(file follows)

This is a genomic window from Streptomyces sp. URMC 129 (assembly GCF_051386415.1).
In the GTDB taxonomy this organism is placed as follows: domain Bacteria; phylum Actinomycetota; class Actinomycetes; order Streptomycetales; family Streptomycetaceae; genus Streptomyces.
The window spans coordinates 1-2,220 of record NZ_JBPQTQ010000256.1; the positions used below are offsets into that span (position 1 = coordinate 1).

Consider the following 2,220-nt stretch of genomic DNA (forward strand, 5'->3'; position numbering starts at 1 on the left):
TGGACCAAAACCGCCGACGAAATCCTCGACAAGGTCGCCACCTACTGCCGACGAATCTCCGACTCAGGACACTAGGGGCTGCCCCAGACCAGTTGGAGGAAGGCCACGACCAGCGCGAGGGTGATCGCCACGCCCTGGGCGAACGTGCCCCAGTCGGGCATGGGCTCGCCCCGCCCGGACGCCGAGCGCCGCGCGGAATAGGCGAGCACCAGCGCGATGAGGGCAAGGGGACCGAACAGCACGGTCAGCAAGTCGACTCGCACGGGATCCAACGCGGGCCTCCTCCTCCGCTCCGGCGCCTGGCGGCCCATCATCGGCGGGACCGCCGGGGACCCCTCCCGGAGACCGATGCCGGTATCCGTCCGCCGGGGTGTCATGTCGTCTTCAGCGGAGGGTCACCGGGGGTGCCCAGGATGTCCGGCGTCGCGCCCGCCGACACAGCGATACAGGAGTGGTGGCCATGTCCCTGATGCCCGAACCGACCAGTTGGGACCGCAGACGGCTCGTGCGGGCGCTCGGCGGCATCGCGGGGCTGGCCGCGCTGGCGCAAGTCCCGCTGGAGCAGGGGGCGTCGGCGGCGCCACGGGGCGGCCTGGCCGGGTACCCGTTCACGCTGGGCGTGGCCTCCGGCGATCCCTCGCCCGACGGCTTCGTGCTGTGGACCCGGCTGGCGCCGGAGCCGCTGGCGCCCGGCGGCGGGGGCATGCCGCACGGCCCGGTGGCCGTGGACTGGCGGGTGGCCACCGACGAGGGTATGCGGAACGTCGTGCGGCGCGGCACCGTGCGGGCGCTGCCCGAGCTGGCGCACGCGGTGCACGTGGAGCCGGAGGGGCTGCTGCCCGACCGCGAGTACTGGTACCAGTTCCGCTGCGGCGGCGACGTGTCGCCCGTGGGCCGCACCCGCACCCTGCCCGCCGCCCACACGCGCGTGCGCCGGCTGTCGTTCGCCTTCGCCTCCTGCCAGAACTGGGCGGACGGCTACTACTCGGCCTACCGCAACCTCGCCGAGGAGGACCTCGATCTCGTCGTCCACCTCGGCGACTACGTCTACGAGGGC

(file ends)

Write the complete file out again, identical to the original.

This is a genomic window from Streptomyces sp. URMC 129 (assembly GCF_051386415.1).
In the GTDB taxonomy this organism is placed as follows: domain Bacteria; phylum Actinomycetota; class Actinomycetes; order Streptomycetales; family Streptomycetaceae; genus Streptomyces.
The window spans coordinates 1-2,220 of record NZ_JBPQTQ010000256.1; the positions used below are offsets into that span (position 1 = coordinate 1).

Consider the following 2,220-nt stretch of genomic DNA (forward strand, 5'->3'; position numbering starts at 1 on the left):
TGGACCAAAACCGCCGACGAAATCCTCGACAAGGTCGCCACCTACTGCCGACGAATCTCCGACTCAGGACACTAGGGGCTGCCCCAGACCAGTTGGAGGAAGGCCACGACCAGCGCGAGGGTGATCGCCACGCCCTGGGCGAACGTGCCCCAGTCGGGCATGGGCTCGCCCCGCCCGGACGCCGAGCGCCGCGCGGAATAGGCGAGCACCAGCGCGATGAGGGCAAGGGGACCGAACAGCACGGTCAGCAAGTCGACTCGCACGGGATCCAACGCGGGCCTCCTCCTCCGCTCCGGCGCCTGGCGGCCCATCATCGGCGGGACCGCCGGGGACCCCTCCCGGAGACCGATGCCGGTATCCGTCCGCCGGGGTGTCATGTCGTCTTCAGCGGAGGGTCACCGGGGGTGCCCAGGATGTCCGGCGTCGCGCCCGCCGACACAGCGATACAGGAGTGGTGGCCATGTCCCTGATGCCCGAACCGACCAGTTGGGACCGCAGACGGCTCGTGCGGGCGCTCGGCGGCATCGCGGGGCTGGCCGCGCTGGCGCAAGTCCCGCTGGAGCAGGGGGCGTCGGCGGCGCCACGGGGCGGCCTGGCCGGGTACCCGTTCACGCTGGGCGTGGCCTCCGGCGATCCCTCGCCCGACGGCTTCGTGCTGTGGACCCGGCTGGCGCCGGAGCCGCTGGCGCCCGGCGGCGGGGGCATGCCGCACGGCCCGGTGGCCGTGGACTGGCGGGTGGCCACCGACGAGGGTATGCGGAACGTCGTGCGGCGCGGCACCGTGCGGGCGCTGCCCGAGCTGGCGCACGCGGTGCACGTGGAGCCGGAGGGGCTGCTGCCCGACCGCGAGTACTGGTACCAGTTCCGCTGCGGCGGCGACGTGTCGCCCGTGGGCCGCACCCGCACCCTGCCCGCCGCCCACACGCGCGTGCGCCGGCTGTCGTTCGCCTTCGCCTCCTGCCAGAACTGGGCGGACGGCTACTACTCGGCCTACCGCAACCTCGCCGAGGAGGACCTCGATCTCGTCGTCCACCTCGGCGACTACGTCTACGAGGGC